“What I miss most is his laugh,” Shoels told Reuters. ”He was just a great kid who loved to joke.”

This year’s remembrances were marred this week when a Florida teenager, who authorities said was “obsessed” with Columbine, traveled to Colorado where she died of an apparent self-inflicted gunshot.

Evan Todd was a sophomore at Columbine two decades ago when he was wounded in the school library, where 10 of the students were killed. He said whenever he hears of school shootings or other tragedies somehow linked to Columbine, it reminds him that he was “part of something so gruesome and so public.”

He often recalls his football teammate Matt Kechter, who was shot dead just a few feet away from him.

“Sometimes I wonder what Matt would be doing now, what is life would be like,” said Todd, 35, who is the father of a one-year-old son.

He credits his family and Christian faith for getting him through the months following the tragedy.

“I’m just thankful that I survived,” he said.

(Reporting by Keith Coffman; Editing by Daniel Wallis and Chizu Nomiyama)

Teen ‘infatuated’ with Columbine found dead in Colorado

FILE PHOTO: People visit the Columbine memorial after teens kicked off a voter registration rally, a day ahead of the 19th anniversary of the massacre at Columbine High School, in Littleton, Colorado, U.S., April 19, 2018. REUTERS/Rick Wilking/File Photo

By Keith Coffman

DENVER (Reuters) – A Florida teenager believed to be armed and “infatuated” with the Columbine massacre was found dead by authorities in Colorado after she traveled to the state days before the 20th anniversary of the school attack, according to CNN and other media reports.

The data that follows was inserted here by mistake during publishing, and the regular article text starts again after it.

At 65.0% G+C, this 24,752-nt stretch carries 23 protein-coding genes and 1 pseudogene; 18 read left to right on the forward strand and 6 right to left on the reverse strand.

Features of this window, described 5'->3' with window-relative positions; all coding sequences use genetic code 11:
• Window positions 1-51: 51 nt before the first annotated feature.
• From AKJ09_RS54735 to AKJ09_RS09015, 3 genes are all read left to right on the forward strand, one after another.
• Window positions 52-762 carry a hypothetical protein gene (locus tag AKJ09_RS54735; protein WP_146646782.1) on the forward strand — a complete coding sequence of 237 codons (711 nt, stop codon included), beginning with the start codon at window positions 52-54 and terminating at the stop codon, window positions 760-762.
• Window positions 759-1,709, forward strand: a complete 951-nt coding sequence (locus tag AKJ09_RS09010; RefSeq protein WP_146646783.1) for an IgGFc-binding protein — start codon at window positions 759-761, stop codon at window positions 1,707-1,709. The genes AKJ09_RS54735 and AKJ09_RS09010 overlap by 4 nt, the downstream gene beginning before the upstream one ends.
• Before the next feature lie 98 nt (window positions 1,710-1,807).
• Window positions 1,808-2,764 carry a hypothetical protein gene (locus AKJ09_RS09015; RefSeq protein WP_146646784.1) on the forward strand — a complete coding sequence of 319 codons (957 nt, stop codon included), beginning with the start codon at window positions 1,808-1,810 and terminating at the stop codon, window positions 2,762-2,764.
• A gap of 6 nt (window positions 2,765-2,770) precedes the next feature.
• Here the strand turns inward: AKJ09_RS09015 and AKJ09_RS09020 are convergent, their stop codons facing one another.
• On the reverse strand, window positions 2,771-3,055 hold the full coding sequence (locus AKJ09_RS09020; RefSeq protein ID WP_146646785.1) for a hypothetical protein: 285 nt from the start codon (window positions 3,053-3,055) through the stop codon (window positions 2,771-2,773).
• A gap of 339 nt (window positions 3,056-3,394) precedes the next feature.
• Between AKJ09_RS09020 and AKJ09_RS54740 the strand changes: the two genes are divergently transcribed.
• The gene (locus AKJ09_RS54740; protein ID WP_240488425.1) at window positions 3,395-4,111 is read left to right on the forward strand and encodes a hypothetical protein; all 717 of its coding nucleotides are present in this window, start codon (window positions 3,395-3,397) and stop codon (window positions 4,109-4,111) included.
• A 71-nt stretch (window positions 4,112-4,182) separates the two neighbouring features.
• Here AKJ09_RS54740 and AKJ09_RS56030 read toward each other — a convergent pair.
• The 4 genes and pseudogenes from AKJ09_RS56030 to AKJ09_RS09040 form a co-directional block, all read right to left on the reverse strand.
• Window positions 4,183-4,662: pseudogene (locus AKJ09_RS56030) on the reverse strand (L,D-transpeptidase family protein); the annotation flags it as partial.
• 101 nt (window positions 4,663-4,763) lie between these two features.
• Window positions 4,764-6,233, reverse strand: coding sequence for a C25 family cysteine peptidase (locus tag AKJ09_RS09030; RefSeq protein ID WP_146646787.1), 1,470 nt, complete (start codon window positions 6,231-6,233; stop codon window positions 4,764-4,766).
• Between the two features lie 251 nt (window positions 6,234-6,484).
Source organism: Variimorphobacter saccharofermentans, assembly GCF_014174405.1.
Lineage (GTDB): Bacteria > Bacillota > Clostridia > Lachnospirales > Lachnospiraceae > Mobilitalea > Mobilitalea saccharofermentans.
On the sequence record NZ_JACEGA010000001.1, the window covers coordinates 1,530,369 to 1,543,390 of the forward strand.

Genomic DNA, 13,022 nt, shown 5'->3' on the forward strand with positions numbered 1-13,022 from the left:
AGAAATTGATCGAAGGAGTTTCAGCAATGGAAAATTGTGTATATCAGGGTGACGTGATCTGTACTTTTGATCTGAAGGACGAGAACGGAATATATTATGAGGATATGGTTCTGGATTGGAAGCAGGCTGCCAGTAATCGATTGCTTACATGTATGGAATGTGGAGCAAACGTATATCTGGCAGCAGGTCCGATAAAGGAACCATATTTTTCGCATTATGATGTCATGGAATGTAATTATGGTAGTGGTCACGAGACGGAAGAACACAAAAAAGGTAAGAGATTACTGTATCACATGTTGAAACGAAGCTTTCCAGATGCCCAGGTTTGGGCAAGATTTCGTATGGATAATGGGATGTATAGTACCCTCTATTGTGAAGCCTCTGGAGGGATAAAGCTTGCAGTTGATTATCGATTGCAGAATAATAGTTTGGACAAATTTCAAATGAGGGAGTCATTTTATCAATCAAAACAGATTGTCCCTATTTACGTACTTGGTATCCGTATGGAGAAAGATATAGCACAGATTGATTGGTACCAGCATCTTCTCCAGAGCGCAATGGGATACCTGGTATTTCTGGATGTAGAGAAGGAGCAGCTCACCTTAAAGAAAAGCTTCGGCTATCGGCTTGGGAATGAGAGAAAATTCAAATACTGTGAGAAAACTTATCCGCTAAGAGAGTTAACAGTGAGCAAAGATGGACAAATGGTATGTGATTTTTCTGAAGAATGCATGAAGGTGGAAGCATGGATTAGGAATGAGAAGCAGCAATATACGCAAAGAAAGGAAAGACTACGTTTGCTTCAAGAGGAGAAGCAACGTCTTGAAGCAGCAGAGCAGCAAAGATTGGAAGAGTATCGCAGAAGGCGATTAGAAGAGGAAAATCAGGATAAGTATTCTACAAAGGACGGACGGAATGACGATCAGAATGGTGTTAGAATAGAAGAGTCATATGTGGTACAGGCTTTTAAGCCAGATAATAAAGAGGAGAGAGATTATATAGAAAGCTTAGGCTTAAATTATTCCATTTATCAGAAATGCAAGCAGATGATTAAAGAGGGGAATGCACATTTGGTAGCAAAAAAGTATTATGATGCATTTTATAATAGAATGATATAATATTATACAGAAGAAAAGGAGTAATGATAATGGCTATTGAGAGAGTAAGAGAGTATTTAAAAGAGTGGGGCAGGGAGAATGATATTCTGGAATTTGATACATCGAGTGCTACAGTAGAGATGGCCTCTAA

Sol Pais, identified as an 18-year-old woman from Surfside, Florida, who authorities called “extremely dangerous,” was found

in Clear Creek County, a local CBS affiliate reported. CNN, citing law enforcement sources, reported that she was dead when authorities found her.

Pais was “no longer a threat to the community,” Patricia Billinger, a spokeswoman for Colorado’s Public Safety Department told Reuters. She declined to elaborate.

Clear Creek County is about 40 miles (64 km) west of Columbine High School, where two teenaged male students shot and killed 12 classmates and a teacher on April 20, 1999, before committing suicide.

Area schools were closed on Wednesday as FBI agents, Jefferson County deputies and Colorado state troopers searched for Pais.

Pais flew from Miami to Denver on Monday, where she bought a pump-action shotgun and ammunition, FBI Special Agent in Charge Dean Phillips said at a news conference late on Tuesday. Denver is adjacent to Jefferson County.

Some 20 to 30 officers were searching for her near the Echo Lake Campground in the Arapaho National Forest on Wednesday morning, CBS4 in Denver reported.